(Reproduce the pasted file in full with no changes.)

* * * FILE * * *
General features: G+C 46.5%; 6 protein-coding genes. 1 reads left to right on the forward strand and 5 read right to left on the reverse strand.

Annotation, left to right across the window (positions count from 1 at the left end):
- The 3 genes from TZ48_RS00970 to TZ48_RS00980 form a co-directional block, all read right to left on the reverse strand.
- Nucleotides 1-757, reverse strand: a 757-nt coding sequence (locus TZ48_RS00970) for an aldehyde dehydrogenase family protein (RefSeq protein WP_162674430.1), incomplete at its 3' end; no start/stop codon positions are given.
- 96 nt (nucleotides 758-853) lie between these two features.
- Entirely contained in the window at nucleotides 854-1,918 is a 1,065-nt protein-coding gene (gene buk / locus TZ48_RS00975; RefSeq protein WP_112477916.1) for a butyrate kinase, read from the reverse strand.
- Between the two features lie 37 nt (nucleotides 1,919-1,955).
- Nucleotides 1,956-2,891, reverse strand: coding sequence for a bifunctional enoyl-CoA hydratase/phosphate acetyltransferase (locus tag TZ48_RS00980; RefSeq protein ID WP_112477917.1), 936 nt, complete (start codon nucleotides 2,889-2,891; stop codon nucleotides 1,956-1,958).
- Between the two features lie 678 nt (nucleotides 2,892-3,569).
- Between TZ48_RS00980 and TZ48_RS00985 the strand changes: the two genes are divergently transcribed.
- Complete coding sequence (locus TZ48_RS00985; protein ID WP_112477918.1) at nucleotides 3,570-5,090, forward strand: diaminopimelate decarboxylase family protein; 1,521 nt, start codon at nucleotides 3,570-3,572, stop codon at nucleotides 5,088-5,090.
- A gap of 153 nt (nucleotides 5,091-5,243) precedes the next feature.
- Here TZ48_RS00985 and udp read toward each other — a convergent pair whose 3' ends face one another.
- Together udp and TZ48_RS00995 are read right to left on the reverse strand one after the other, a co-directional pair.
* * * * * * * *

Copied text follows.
General features: G+C 46.5%; 6 protein-coding genes. 1 reads left to right on the forward strand and 5 read right to left on the reverse strand.

Annotation, left to right across the window (positions count from 1 at the left end):
- The 3 genes from TZ48_RS00970 to TZ48_RS00980 form a co-directional block, all read right to left on the reverse strand.
- Nucleotides 1-757, reverse strand: a 757-nt coding sequence (locus TZ48_RS00970) for an aldehyde dehydrogenase family protein (RefSeq protein WP_162674430.1), incomplete at its 3' end; no start/stop codon positions are given.
- 96 nt (nucleotides 758-853) lie between these two features.
- Entirely contained in the window at nucleotides 854-1,918 is a 1,065-nt protein-coding gene (gene buk / locus TZ48_RS00975; RefSeq protein WP_112477916.1) for a butyrate kinase, read from the reverse strand.
- Between the two features lie 37 nt (nucleotides 1,919-1,955).
- Nucleotides 1,956-2,891, reverse strand: coding sequence for a bifunctional enoyl-CoA hydratase/phosphate acetyltransferase (locus tag TZ48_RS00980; RefSeq protein ID WP_112477917.1), 936 nt, complete (start codon nucleotides 2,889-2,891; stop codon nucleotides 1,956-1,958).
- Between the two features lie 678 nt (nucleotides 2,892-3,569).
- Between TZ48_RS00980 and TZ48_RS00985 the strand changes: the two genes are divergently transcribed.
- Complete coding sequence (locus TZ48_RS00985; protein ID WP_112477918.1) at nucleotides 3,570-5,090, forward strand: diaminopimelate decarboxylase family protein; 1,521 nt, start codon at nucleotides 3,570-3,572, stop codon at nucleotides 5,088-5,090.
- A gap of 153 nt (nucleotides 5,091-5,243) precedes the next feature.
- Here TZ48_RS00985 and udp read toward each other — a convergent pair whose 3' ends face one another.
- Together udp and TZ48_RS00995 are read right to left on the reverse strand one after the other, a co-directional pair.